Update: In addition to assault, Young is being charged with a hate crime for making anti-Semitic remarks. "It was unclear what triggered the incident at the Hilton New York at about 2:30 a.m., though it began with a group of four men and a panhandler wearing a yarmulke." It sounds like the beginning of a bad bar joke, but somehow it ended with Young in handcuffs.
Tigers outfielder Delmon Young was arrested after assaulting a man in New York City early Friday morning, according to the New York Post. Details are still a bit sketchy, but the report states that Young was "highly intoxicated" and pushed a man to the ground, causing scratches.
Young was reportedly so intoxicated that he had to go to the hospital to sober up before being moved to the jail.
As Hardball Talk’s Aaron Gleeman reminds us, Young has always been a great guy. The arrest comes on the six-year anniversary of Young’s suspension for throwing his bat at an umpire in a Triple-A game.
Lost in all of this is that not only is Young a superb citizen, he’s a very poor baseball player. At .242/.311/.333 this year, he’s not the only hitter, not even the only corner hitter, off to a slow start, but he’s one of those who can be expected not to heat up to the point of really contributing.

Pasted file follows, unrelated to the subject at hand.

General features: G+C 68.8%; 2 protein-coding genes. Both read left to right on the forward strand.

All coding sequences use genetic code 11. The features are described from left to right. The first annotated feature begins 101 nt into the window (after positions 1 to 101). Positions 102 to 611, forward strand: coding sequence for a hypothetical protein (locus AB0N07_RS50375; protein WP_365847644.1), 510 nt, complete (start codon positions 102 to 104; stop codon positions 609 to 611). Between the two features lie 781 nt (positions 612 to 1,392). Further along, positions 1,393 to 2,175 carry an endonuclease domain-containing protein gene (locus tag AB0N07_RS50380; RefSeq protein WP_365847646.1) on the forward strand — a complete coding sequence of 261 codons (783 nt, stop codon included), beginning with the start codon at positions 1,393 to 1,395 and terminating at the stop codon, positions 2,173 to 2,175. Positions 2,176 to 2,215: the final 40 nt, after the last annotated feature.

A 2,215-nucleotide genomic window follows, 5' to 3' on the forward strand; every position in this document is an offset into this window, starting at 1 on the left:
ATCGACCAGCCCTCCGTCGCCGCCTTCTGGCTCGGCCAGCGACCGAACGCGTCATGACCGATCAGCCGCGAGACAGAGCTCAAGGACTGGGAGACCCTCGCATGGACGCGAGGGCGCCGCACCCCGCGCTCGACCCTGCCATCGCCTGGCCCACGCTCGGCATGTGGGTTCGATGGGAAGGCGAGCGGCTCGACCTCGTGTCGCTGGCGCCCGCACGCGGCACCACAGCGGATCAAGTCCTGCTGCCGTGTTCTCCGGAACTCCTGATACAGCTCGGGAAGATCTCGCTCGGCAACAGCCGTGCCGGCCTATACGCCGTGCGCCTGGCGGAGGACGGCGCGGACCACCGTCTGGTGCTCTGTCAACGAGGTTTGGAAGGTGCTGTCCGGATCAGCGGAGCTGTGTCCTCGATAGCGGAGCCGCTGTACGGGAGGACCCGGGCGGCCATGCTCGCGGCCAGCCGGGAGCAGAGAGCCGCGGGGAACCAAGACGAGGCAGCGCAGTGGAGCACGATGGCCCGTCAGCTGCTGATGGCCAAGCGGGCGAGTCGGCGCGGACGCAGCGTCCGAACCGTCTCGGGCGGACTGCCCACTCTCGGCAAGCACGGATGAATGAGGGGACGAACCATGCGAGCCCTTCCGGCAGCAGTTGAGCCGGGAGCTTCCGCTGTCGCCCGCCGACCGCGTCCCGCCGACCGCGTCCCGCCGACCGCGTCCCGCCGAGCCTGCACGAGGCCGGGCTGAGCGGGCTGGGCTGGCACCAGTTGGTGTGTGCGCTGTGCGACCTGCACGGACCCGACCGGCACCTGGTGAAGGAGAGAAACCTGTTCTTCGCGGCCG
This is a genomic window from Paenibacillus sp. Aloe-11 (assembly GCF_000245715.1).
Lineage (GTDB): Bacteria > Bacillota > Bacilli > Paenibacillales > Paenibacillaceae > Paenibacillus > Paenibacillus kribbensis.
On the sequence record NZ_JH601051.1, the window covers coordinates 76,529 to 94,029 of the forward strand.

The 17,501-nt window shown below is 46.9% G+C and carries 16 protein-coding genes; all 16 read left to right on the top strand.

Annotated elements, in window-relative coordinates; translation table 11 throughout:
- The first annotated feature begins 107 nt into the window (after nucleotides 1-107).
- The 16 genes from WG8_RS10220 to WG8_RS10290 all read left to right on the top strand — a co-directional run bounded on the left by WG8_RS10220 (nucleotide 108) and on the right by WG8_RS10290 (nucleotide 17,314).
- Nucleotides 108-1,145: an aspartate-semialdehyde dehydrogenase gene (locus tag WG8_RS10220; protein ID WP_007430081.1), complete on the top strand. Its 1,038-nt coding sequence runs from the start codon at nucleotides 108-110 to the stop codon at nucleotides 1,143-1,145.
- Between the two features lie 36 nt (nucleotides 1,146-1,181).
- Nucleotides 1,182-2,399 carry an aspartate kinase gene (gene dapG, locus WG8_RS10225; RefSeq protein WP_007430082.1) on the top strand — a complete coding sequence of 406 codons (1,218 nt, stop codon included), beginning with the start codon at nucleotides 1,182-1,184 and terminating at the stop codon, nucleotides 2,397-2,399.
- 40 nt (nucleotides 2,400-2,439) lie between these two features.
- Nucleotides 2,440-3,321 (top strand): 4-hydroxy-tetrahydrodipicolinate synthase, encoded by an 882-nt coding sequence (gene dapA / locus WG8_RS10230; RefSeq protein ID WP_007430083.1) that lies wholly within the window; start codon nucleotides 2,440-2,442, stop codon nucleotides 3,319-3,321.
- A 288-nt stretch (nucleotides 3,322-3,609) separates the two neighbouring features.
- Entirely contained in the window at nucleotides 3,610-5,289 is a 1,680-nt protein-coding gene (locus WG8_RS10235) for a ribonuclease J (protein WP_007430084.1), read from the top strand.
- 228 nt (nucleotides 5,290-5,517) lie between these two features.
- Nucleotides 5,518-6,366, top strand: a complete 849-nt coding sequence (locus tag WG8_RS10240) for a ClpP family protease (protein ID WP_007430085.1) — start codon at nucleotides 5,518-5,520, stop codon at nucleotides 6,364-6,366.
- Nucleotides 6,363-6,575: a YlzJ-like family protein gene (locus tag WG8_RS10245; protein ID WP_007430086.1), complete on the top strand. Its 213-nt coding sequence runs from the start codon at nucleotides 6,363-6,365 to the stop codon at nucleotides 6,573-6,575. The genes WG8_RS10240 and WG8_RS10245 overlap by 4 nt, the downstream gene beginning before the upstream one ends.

A career .287/.321/.426 hitter at 26 years old, he’s had just one superlative season in his career—2010’s .298/.333/.493 season for the Twins.
But wait! Young is also a frightening outfielder with terrible instincts. He’s not built like Greg Luzinski or Pat Burrell, but he plays the outfield like them, taking routes that would make a foraging ant dizzy with incomprehension. Watching Young misjudge a fly is one of the great guilty pleasures of sports.
As we discussed in yesterday’s Carl Crawford post, there aren’t a great many impact outfielders available, and in any case, the Tigers are already on the hook for a lot of money this year. The Tigers’ system is not deep in ready outfielders, but coincidentally, they called up veteran minor league slugger Brad Eldred, 31, yesterday when they released Brandon Inge.
A career .260/.327/.537 hitter at Triple-A, Eldred was off to a .388/.444/1.013 start at Toledo, with 13 home runs in 80 at-bats (!).
Eldred is utterly unable to judge the strike zone, which is why his major league auditions have always ended in failure (.204/.259/.419 in 85 games). Still, a scenario in which Eldred contributes something as a DH while the current DH, Andy Dirks, slides over to left field.
It doesn’t sound great, but it reduces or eliminates Young’s role and probably isn’t that far off from what he would have contributed. It's more likely the right-handed Eldred will platoon with Dirks in some way, but there are other possibilities.
It’s one thing to have potential, another to be thought to have potential at 26 and yet another to wait around for that potential to manifest in actual results while the player in question acts like an idiot.